15. Wouldn’t one possibility for the blocking, regardless of who initiated it, that AT&T’s network is overburdened as is and hence they don’t want another network’s devices on their network sucking down even more bandwidth?

  16. I wonder if AT&T will allow access once the Droid 2/Pro are allowed to be sold through AT&T. After all these phones where built to allow different sim cards so it’s only fair they allow other carriers to sell them as well.

  17. uh, wouldn’t these blockages raise questionable legal issues/FCC issues?

  18. i doubt it. verizon has sold many differnt “global” phones in the past 5 or so years and all have worked the exact same way. this is not something new people!!!

  19. Should this be a competition thing? People should be allowed to buy at full price their phones and use it on any network that they wish. Otherwise, you are handing a monopoly to telecommunications companies.

  20. Quote from tim242:
    “A dick move? Since when do carriers sell you a phone to use on another network? I have to wonder what is wrong with people today. I can’t stand this sense of entitlement a lot of people have.”

    Are you a spokesperson for the telecom industry? That probably violates some form on independence.

    This is not about entitlement – this is about competition. In Europe, you can buy phones unlocked and on any network – it provides healthy competition. Refuting your statement, I can’t stand the entitlement of telecoms.

  21. Dude, are you serious?

    Verizon wants you to use their network. The reason they even HAVE “global phones” is because they have no network in many places outside the US and Canada and by putting both CDMA and GSM chips into their global phones they get to keep customers who otherwise would defect to AT&T.

    In other words . . . in the US you use the Verizon CDMA network. Period.

    This has always been the deal. You sure you’re a tech geek of some sort?

    Jeff Yablon
    President & CEO
    Answer Guy and Virtual VIP Computer Support, Business Change Coaching and Virtual Assistant Services

    Answer Guy and Virtual VIP on Twitter

  22. @Jeff that’s fine, except I also questioned why Verizon wouldn’t block T-Mobile if that were the case? At least, we haven’t gotten any reports on T-Mobile customers having any issues, while we’ve seen at least half a dozen about AT&T.

  23. It seems that the block is in the radio firmware. Verizon has done this before with WinMo phones. AT&T has no reason to do this — if they block these phones, a user will just switch to Verizon. Also, people are seeing no signal — so that’s an indication that the bands are just blocked internally in the phone. I’m sure this will be cracked by end of next week. Considering that all probability this is a Verizon move — I’ll never sign up with them and hope people will get a class action lawsuit against them for advertising the phone as having quad band GSM and tri band HSDPA, and cripling it internally. Can we get anti-trust to look into this and slap Verizon with a huge fine for this BS.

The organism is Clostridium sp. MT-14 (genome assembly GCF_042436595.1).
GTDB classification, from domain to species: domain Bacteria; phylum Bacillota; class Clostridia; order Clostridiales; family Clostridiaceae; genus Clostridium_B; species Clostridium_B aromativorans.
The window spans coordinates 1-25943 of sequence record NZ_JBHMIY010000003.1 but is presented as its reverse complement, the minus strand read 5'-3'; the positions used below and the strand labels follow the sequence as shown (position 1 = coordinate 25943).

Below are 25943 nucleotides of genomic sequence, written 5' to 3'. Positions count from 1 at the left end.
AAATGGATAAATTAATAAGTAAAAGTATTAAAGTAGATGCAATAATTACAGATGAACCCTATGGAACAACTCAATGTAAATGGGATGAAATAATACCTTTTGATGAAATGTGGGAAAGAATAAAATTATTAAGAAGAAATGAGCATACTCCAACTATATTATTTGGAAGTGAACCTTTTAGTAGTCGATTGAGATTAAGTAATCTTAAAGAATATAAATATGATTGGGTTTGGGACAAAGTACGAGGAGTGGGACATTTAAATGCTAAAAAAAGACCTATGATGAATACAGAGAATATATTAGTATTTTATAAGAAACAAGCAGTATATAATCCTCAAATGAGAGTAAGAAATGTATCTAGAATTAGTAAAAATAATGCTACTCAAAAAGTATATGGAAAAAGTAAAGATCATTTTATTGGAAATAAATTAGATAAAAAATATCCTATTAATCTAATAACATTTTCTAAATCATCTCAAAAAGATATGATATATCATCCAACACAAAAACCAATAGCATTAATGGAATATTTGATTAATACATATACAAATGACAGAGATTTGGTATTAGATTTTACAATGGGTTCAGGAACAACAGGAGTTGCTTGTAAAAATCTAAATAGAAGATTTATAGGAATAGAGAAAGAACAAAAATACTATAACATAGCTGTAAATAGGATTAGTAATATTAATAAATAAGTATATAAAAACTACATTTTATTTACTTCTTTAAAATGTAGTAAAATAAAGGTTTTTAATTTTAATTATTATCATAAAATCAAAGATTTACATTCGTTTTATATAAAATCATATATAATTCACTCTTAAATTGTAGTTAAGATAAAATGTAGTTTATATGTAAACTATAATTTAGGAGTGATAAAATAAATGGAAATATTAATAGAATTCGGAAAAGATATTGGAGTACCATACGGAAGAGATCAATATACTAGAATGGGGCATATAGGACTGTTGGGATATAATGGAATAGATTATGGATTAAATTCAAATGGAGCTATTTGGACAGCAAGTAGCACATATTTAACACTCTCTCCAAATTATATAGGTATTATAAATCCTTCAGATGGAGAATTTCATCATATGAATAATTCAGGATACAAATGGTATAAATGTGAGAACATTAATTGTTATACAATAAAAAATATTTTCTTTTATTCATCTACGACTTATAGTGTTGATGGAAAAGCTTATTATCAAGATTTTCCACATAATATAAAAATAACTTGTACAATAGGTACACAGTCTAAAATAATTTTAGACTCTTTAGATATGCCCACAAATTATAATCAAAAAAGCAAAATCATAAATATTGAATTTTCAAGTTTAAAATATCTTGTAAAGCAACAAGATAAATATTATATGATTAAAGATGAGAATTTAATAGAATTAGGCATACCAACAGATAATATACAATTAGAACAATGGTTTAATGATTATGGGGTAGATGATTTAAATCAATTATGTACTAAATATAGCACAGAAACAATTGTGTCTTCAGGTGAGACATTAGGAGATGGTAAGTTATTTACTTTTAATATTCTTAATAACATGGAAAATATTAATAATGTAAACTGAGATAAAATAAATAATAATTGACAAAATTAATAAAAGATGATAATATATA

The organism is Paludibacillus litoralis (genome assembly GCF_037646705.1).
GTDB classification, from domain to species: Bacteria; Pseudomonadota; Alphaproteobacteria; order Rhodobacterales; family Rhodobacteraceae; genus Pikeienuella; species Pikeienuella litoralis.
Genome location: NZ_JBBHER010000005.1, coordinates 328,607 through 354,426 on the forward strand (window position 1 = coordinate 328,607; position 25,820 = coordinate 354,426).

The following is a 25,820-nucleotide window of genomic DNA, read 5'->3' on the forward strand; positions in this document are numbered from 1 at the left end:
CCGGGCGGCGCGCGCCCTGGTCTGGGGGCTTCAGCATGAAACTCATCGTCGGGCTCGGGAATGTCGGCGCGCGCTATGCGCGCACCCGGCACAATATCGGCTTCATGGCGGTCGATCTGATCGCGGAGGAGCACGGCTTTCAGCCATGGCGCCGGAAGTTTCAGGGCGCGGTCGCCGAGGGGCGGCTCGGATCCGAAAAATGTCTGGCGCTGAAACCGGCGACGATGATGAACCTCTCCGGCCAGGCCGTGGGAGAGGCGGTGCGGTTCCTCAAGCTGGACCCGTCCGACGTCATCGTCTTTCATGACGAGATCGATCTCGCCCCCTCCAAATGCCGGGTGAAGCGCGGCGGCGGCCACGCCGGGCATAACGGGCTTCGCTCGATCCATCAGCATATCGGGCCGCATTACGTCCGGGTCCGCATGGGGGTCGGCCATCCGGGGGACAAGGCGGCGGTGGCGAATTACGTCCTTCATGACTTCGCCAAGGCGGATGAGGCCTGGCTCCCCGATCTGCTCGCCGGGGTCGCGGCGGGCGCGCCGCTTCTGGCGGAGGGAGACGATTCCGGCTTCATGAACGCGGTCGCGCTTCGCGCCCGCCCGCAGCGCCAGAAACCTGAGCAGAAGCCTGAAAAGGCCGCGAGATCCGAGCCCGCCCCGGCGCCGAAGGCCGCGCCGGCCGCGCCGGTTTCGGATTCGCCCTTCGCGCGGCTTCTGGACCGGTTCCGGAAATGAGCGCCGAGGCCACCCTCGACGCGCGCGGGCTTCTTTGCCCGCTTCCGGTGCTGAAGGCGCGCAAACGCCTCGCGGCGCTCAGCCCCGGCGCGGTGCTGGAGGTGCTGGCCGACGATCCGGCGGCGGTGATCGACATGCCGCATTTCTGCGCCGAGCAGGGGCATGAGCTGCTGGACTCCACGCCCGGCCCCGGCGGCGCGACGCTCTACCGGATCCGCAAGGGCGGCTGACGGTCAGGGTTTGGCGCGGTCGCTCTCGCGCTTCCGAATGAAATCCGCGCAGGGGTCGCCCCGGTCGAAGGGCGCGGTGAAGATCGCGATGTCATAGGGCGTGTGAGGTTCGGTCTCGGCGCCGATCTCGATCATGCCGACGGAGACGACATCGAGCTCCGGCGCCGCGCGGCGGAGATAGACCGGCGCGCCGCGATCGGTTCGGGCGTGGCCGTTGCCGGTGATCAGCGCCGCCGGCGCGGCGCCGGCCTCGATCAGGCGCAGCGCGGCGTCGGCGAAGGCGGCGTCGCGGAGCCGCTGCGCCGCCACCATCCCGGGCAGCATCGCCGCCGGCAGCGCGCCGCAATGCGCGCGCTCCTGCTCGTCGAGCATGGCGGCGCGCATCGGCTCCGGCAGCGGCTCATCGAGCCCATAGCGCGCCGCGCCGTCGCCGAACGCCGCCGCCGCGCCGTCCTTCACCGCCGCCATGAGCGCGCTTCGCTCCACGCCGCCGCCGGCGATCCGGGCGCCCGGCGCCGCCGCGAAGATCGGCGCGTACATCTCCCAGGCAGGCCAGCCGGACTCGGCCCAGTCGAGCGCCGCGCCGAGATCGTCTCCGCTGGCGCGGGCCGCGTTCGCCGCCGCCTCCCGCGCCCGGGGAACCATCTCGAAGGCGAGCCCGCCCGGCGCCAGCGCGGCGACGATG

24. @Quentyn Kennemer
    Do you know if anyone has tried this with T-Mobile?

  25. VZW and AT&T are so busy trying to outdo each other that they are missing T-Mo sneaking up on them. T-Mo is going to have the first working nationwide LTE system and a bunch of neat phones and will blow them both out of the water if they aren’t careful. Everyone thinks of T-Mo as a little company, forgetting that they have a huge international conglomerate behind them.

  26. PLEASE!! T-Mo will NEVER be as big (both network wise or customer size) as AT&T or Verizon. As a matter of fact, I’m willing to bet Big Red or AT&T will end up buying out T-Mobile within the next couple of years. TMo is the red headed stepchild of the cell phone world.

  27. Let me clarify what I meant. It’s a dick move if they’re not going to let you use your phone the way you want to after buying it off contract. I can understand not wanting people to use the phone on another network if you buy it on contract (Not sure why you’d do that anyways. You still have to pay a monthly fee to Verizon). But if you buy the phone off contract, who cares what you do with it? It’s yours. As Chris said, in Europe, you can buy a phone unlocked and use it on any network. You can even import some phones from Europe and use it on AT&T like the Galaxy S. Why NOT give consumers more choice? Why take away the consumer’s FREEDOM to do what they want with their phones?

  28. This is something new. I personally have used a Storm 9530 on both AT&T and TMO. It takes a lot of work with service books, but it can be done. Same goes for the Tour. Those saying this has always been the case with global VZW phones are not totally correct.

  29. What, Alex?? A lot of work, getting a Storm to work on GSM? Just unlock it & slide SIM in, hope that helps, lol. After that, is tweaking. Regardless, this like other “world phones” will be hacked by the community & will function on GSM.

  30. Att needs better phones! also att still thinks 3g is faster than 4g. time to change my friend.

  31. If you were going to pay full retail price for an unlocked version, then you should be allowed to use whichever network you choose. However, if you’re buying a subsidized phone, there is no way that VZ is going to let you use someone else’s network within the US. Period. They would lose money on that deal.